Glaucoma, Fuchs Dystrophy and Cataract Surgery

September 13, 2009

I am 87 years old. I have glaucoma, and have lost almost all of the sight in my right eye. The optic nerve in my left eye is still healthy, but I found out yesterday that I have Fuch’s dystrophy. I am a candidate for a corneal transplant but I am concerned about the recovery time. Can you explain a bit further the reduced recovery time that you have referenced before. 6 months vs. weeks.

As a side question, I had cataract surgery 30 years ago. About 4 years ago I had laser surgery to deal with the blisters on my cornea. From what I have read, it appears that the laser surgery would aggravate the Fuch’s. It also appears that the cataract surgery also aggravated the Fuch’s long before it was diagnosed. Is this true?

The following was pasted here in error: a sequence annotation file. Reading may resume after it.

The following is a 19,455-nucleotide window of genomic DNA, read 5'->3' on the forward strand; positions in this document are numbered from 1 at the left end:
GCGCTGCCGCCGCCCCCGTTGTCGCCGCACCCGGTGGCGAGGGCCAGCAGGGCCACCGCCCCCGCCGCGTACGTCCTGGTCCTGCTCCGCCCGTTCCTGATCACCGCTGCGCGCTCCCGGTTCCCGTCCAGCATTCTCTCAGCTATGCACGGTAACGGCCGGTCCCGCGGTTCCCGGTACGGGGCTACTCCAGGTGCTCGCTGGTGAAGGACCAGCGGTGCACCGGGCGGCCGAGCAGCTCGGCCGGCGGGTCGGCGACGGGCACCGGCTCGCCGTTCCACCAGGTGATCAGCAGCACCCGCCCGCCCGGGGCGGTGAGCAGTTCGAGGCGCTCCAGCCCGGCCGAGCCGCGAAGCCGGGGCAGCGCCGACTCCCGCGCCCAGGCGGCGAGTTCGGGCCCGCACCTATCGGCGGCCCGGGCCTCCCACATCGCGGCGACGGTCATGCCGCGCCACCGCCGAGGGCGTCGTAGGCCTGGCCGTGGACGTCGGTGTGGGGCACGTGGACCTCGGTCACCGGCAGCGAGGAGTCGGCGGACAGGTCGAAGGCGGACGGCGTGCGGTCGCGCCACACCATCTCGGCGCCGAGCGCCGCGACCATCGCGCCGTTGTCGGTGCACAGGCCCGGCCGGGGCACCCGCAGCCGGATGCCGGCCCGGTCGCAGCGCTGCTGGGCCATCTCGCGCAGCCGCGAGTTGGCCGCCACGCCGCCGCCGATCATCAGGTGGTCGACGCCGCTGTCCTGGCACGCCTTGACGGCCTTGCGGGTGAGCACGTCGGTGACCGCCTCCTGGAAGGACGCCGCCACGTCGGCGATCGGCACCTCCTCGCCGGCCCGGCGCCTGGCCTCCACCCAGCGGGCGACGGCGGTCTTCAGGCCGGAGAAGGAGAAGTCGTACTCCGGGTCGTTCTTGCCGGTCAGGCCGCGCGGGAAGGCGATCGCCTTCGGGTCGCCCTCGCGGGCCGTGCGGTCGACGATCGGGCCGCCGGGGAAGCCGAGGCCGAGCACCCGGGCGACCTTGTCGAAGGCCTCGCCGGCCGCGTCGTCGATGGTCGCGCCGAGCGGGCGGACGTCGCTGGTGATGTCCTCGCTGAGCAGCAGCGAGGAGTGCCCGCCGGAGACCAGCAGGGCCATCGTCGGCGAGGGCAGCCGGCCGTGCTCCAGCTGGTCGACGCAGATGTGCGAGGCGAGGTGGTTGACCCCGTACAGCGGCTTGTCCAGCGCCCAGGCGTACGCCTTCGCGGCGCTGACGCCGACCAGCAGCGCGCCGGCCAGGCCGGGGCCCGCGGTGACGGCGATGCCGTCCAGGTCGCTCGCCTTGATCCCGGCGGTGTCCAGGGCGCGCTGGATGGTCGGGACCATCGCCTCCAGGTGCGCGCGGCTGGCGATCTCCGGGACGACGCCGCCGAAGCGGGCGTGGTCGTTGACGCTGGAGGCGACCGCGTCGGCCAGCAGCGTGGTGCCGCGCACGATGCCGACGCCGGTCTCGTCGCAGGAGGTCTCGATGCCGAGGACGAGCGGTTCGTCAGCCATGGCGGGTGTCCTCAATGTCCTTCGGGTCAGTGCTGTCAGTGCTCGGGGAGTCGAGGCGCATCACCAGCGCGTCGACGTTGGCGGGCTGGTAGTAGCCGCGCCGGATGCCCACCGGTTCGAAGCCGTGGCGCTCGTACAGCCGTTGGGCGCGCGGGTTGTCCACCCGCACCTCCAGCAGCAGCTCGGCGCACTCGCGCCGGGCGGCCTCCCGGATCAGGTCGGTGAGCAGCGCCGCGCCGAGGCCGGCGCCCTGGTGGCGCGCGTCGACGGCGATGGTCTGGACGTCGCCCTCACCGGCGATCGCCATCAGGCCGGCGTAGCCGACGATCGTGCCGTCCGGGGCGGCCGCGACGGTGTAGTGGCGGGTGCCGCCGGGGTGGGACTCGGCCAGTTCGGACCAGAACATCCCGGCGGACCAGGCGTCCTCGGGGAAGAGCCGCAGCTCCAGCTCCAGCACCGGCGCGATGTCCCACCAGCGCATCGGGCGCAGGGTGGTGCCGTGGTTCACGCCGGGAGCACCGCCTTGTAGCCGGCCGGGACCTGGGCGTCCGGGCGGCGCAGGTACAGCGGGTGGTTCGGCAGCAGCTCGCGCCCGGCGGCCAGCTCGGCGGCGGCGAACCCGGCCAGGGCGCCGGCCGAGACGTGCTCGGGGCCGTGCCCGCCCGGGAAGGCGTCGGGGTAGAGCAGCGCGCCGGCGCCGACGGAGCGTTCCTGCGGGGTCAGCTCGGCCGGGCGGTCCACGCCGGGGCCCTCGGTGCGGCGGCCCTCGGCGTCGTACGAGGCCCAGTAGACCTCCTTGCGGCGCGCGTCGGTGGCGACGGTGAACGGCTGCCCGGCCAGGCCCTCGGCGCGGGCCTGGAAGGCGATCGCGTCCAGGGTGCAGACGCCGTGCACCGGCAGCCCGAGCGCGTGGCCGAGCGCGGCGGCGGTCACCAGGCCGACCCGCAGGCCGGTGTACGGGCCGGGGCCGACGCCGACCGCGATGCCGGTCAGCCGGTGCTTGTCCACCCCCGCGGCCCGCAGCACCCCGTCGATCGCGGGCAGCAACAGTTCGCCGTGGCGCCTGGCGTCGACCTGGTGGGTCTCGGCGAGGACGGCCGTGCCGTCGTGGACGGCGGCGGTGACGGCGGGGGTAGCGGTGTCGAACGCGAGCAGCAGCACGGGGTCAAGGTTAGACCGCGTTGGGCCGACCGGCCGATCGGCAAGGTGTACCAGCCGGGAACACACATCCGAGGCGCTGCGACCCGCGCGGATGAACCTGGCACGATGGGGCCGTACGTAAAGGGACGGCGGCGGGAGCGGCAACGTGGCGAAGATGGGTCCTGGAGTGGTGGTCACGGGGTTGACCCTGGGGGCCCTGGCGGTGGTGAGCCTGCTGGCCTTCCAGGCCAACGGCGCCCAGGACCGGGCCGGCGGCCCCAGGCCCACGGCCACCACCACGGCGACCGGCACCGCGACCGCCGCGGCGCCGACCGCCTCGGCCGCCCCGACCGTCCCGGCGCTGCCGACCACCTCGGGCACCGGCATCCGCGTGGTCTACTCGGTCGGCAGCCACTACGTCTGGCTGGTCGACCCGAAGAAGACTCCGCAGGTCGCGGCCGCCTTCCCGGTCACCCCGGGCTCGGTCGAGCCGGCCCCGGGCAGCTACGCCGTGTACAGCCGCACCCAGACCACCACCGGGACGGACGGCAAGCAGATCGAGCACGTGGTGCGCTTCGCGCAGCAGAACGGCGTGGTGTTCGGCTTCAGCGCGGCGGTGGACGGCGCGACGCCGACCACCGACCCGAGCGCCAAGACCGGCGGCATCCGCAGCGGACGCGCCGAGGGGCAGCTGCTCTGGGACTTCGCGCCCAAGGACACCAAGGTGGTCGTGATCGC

If you have not been diagnosed with Fuch’s but have a genetic predisposition for it, should you ever have cataract surgery?




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One Response to “Glaucoma, Fuchs Dystrophy and Cataract Surgery”

  • Dr. Ari Weitzner

    In dsaek, the recovery time takes a few weeks, as there are no stitches, and only a thin layer of the cornea is being transplanted, so it is performed through a very small incision.

    If your cornea is scarred from the fuch’s (which is what it sounds like from your description of blisters and laser), then that will limit your vision- your surgeon can give you a better idea of what your potential is (depends on how dense the scar and whether it obstructs the visual axis).

    Cataract surgery aggravates fuch’s, but the cataract has to come out sooner or later- so it’s a matter of explaining to the patient the limits of the cataract surgery. leaving a cataract in the eye is not really an option- how can a patient see well with a significant cataract in the eye? the trick is to do the cataract surgery as carefully and delicately as possible to avoid aggravating the fuch’s. if the patient needs a dsaek after the cataract surgery- so be it.

    Laser to the cornea really has nothing to do with the fuch’s- although theoretically, the shock wave of the laser could aggravate it, but again, extremely unlikely.